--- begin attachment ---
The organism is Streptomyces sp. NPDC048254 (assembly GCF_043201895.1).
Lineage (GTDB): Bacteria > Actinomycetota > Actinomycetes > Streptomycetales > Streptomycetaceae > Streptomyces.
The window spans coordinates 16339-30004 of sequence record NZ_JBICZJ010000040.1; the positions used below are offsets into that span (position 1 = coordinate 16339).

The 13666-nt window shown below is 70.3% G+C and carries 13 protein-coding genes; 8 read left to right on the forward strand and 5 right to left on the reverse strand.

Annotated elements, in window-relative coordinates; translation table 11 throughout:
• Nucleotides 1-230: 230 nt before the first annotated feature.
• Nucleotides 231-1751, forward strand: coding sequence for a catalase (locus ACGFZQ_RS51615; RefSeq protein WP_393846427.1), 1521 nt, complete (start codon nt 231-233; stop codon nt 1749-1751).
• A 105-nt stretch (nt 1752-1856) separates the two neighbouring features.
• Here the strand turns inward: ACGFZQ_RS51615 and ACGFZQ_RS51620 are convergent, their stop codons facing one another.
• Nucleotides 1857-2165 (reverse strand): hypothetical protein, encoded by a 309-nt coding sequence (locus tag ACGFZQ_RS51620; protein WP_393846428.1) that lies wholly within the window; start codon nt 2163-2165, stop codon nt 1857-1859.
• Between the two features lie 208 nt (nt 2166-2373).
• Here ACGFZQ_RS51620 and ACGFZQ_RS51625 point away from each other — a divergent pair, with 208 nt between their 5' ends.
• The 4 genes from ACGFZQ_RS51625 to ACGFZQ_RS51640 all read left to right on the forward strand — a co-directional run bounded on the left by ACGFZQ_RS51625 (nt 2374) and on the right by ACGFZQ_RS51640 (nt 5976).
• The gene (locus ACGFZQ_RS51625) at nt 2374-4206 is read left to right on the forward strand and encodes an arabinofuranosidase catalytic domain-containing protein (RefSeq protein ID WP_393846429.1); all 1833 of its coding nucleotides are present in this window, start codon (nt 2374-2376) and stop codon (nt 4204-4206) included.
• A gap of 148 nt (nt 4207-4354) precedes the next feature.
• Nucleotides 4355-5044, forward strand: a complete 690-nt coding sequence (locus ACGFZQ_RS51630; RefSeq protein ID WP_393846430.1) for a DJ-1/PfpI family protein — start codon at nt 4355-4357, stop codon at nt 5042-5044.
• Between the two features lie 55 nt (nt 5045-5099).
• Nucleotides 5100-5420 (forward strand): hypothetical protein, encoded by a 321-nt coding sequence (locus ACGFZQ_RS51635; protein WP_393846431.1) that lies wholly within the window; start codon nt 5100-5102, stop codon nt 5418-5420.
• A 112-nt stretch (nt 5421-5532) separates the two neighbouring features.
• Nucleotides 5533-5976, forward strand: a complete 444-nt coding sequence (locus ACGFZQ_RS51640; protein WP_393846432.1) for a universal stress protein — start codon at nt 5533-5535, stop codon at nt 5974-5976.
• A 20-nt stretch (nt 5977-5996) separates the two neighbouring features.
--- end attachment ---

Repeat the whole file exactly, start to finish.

The organism is Streptomyces sp. NPDC048254 (assembly GCF_043201895.1).
Lineage (GTDB): Bacteria > Actinomycetota > Actinomycetes > Streptomycetales > Streptomycetaceae > Streptomyces.
The window spans coordinates 16339-30004 of sequence record NZ_JBICZJ010000040.1; the positions used below are offsets into that span (position 1 = coordinate 16339).

The 13666-nt window shown below is 70.3% G+C and carries 13 protein-coding genes; 8 read left to right on the forward strand and 5 right to left on the reverse strand.

Annotated elements, in window-relative coordinates; translation table 11 throughout:
• Nucleotides 1-230: 230 nt before the first annotated feature.
• Nucleotides 231-1751, forward strand: coding sequence for a catalase (locus ACGFZQ_RS51615; RefSeq protein WP_393846427.1), 1521 nt, complete (start codon nt 231-233; stop codon nt 1749-1751).
• A 105-nt stretch (nt 1752-1856) separates the two neighbouring features.
• Here the strand turns inward: ACGFZQ_RS51615 and ACGFZQ_RS51620 are convergent, their stop codons facing one another.
• Nucleotides 1857-2165 (reverse strand): hypothetical protein, encoded by a 309-nt coding sequence (locus tag ACGFZQ_RS51620; protein WP_393846428.1) that lies wholly within the window; start codon nt 2163-2165, stop codon nt 1857-1859.
• Between the two features lie 208 nt (nt 2166-2373).
• Here ACGFZQ_RS51620 and ACGFZQ_RS51625 point away from each other — a divergent pair, with 208 nt between their 5' ends.
• The 4 genes from ACGFZQ_RS51625 to ACGFZQ_RS51640 all read left to right on the forward strand — a co-directional run bounded on the left by ACGFZQ_RS51625 (nt 2374) and on the right by ACGFZQ_RS51640 (nt 5976).
• The gene (locus ACGFZQ_RS51625) at nt 2374-4206 is read left to right on the forward strand and encodes an arabinofuranosidase catalytic domain-containing protein (RefSeq protein ID WP_393846429.1); all 1833 of its coding nucleotides are present in this window, start codon (nt 2374-2376) and stop codon (nt 4204-4206) included.
• A gap of 148 nt (nt 4207-4354) precedes the next feature.
• Nucleotides 4355-5044, forward strand: a complete 690-nt coding sequence (locus ACGFZQ_RS51630; RefSeq protein ID WP_393846430.1) for a DJ-1/PfpI family protein — start codon at nt 4355-4357, stop codon at nt 5042-5044.
• Between the two features lie 55 nt (nt 5045-5099).
• Nucleotides 5100-5420 (forward strand): hypothetical protein, encoded by a 321-nt coding sequence (locus ACGFZQ_RS51635; protein WP_393846431.1) that lies wholly within the window; start codon nt 5100-5102, stop codon nt 5418-5420.
• A 112-nt stretch (nt 5421-5532) separates the two neighbouring features.
• Nucleotides 5533-5976, forward strand: a complete 444-nt coding sequence (locus ACGFZQ_RS51640; protein WP_393846432.1) for a universal stress protein — start codon at nt 5533-5535, stop codon at nt 5974-5976.
• A 20-nt stretch (nt 5977-5996) separates the two neighbouring features.